Pennsylvania agrees to a $30,000,000 lifeline to save the nation’s oldest HBCU
Members of the Cheyney University drumline perform during the Big Apple Classic at Barclays Center on Dec. 15, 2013. (Maddie Meyer/Getty Images)
By Angela Helm
The Pennsylvania state university system has agreed to forgive $30 million in loans to Cheyney University, if it can maintain a balanced budget over the next four years, saving the struggling HBCU from closure.
In a special meeting of the system’s board of governors on Tuesday, the body approved the debt forgiveness so that Cheyney—the nation’s oldest historically Black University—can maintain its accreditation. The Philadelphia Inquirer reports that that system and its 13 member universities have extended several loans to the university over the last few years.
“Cheyney University cannot survive without accreditation, period,” Cynthia D. Shapira, chair of the board of governors, said in a statement. “And today’s serious actions give Cheyney the path forward.”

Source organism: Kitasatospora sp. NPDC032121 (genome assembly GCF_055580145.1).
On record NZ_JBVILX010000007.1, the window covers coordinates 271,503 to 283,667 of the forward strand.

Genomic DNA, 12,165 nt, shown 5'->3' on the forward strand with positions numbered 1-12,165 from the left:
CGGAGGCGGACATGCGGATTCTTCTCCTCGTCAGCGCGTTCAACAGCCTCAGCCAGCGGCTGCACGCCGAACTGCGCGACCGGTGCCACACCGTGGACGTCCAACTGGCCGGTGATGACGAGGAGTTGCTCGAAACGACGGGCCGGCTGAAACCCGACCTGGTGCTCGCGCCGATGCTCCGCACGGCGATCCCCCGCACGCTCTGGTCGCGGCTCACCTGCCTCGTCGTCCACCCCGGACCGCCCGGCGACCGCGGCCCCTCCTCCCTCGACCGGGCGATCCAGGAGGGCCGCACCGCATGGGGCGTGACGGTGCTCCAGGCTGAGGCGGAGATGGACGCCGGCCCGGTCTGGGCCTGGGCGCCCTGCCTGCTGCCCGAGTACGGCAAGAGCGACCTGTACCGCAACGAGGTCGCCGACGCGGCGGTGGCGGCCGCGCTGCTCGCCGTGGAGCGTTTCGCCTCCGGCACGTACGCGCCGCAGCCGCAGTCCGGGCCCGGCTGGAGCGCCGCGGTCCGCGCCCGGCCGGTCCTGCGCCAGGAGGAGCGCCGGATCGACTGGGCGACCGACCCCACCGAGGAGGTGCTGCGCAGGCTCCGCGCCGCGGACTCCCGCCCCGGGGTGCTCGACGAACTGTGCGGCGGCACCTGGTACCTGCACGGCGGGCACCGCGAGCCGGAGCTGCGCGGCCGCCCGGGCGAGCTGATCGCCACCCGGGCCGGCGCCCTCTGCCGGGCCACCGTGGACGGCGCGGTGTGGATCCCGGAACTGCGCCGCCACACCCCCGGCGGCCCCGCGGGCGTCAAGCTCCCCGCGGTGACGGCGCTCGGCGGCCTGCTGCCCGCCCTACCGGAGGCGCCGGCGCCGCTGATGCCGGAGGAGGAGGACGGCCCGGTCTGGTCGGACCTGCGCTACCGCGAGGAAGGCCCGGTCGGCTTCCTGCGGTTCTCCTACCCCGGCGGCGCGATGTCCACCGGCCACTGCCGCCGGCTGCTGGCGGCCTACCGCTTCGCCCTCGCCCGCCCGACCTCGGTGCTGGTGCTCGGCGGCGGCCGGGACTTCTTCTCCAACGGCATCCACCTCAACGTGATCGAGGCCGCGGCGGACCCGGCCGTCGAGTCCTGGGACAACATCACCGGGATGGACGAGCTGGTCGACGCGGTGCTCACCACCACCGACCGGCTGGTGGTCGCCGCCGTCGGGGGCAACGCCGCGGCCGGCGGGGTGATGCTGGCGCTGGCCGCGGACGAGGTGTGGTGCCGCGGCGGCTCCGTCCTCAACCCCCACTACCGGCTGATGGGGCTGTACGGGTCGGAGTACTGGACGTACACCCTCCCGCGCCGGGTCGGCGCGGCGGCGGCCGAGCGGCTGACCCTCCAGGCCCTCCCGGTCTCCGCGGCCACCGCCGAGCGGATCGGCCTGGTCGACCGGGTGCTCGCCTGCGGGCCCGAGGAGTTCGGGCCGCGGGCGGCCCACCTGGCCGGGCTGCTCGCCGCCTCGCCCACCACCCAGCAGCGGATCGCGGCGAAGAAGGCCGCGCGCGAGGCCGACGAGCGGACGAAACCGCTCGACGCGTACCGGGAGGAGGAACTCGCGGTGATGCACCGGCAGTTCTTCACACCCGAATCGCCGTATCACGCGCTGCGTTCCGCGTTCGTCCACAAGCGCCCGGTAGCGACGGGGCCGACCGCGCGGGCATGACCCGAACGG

Cheyney faces a Sept. 1 deadline to submit a fiscal plan; it has also begun to take significant steps to close a more than $7 million gap in its budget, including cutting certain academic programs without allowing current students to finish out their studies. It has also cut more than 17 administrative positions.
The school, founded in 1837, now has fewer than 750 students.
Famous Cheyney alumni include the late journalist Ed Bradley of 60 Minutes fame as well as the late Jim Vance, also a broadcast journalist for almost 30 years in Washington, D.C.
According to the Inquirer, the state board is in similar discussions with Lincoln University, an HBCU in Chester County, Pa. (not Jefferson City, Mo.).